Honesty and integrity are the ingredients of great music that lasts forever, says legendary American trombonist Jiggs Whigham in a Jazz FM interview, and his art is here to prove it. Having been exposed to the beautiful sound of the trombone by his father at the family farm in Ohio, at the age of 17 he started his professional career in music with the orchestras of Glenn Miller and Stan Kenton. He went on to work with band leaders Count Basie, Ray McKinley, Duke Ellington and Bert Kaempfert, to become a band leader himself – conducting The BBC Big Band, The Berlin Jazz Orchestra, The Brandenburger Youth Jazz Orchestra and The German National Youth Jazz Orchestra BUJAZZO. Jiggs Whigham has become a part of the music legacy of the likes of Ella Fitzgerald, Sarah Vaughan, Judy Garland, Tony Bennett, Dee Dee Bridgewater, Michael Buble, Bill Evans, Astrud Gilberto, Dizzy Gillespie, Quincy Jones, Ray Charles, Patti Ausitn. To name a few.
Serving art and music – that is what Jiggs Whigham believes his duty is, and he highlights the importance of constantly trying to be creative. He teaches that wisdom to his students at the University of Music and Dance, Cologne, Hanns Eisler University of Music, Berlin and The Guildhall School of Music and Drama, London. Today he is respected as The King of Trombone and is also the president of the International Trombone Association.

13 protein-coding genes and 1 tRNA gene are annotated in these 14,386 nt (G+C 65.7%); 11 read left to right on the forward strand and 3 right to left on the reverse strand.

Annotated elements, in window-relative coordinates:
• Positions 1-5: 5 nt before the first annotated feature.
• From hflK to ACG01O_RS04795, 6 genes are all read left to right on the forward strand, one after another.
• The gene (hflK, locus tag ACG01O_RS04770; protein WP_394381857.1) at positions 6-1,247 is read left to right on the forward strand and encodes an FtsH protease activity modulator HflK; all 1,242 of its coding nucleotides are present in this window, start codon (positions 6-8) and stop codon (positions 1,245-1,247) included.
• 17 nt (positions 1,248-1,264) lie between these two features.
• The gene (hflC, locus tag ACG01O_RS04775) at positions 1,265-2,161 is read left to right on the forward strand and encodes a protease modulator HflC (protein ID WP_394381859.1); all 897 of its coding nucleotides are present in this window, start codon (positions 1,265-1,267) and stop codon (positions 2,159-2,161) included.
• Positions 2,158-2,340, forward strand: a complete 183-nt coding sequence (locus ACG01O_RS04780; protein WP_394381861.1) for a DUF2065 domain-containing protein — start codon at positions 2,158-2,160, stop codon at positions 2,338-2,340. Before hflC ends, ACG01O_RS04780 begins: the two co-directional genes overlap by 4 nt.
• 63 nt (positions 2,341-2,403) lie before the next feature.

Jiggs Whigham is playing his first concert in Bulgaria with The Brass Association Big Band, opening the third edition of the Brazzobrazzie Festival of brass music.
Music is an aspect of love, and love is one of the most important things in life, adds Jiggs Whigham, his heart full of passion, in this interview by Jazz FM’s Svetoslav Nikolov. You can listen to it by pressing the Audio button at the bottom of the picture above.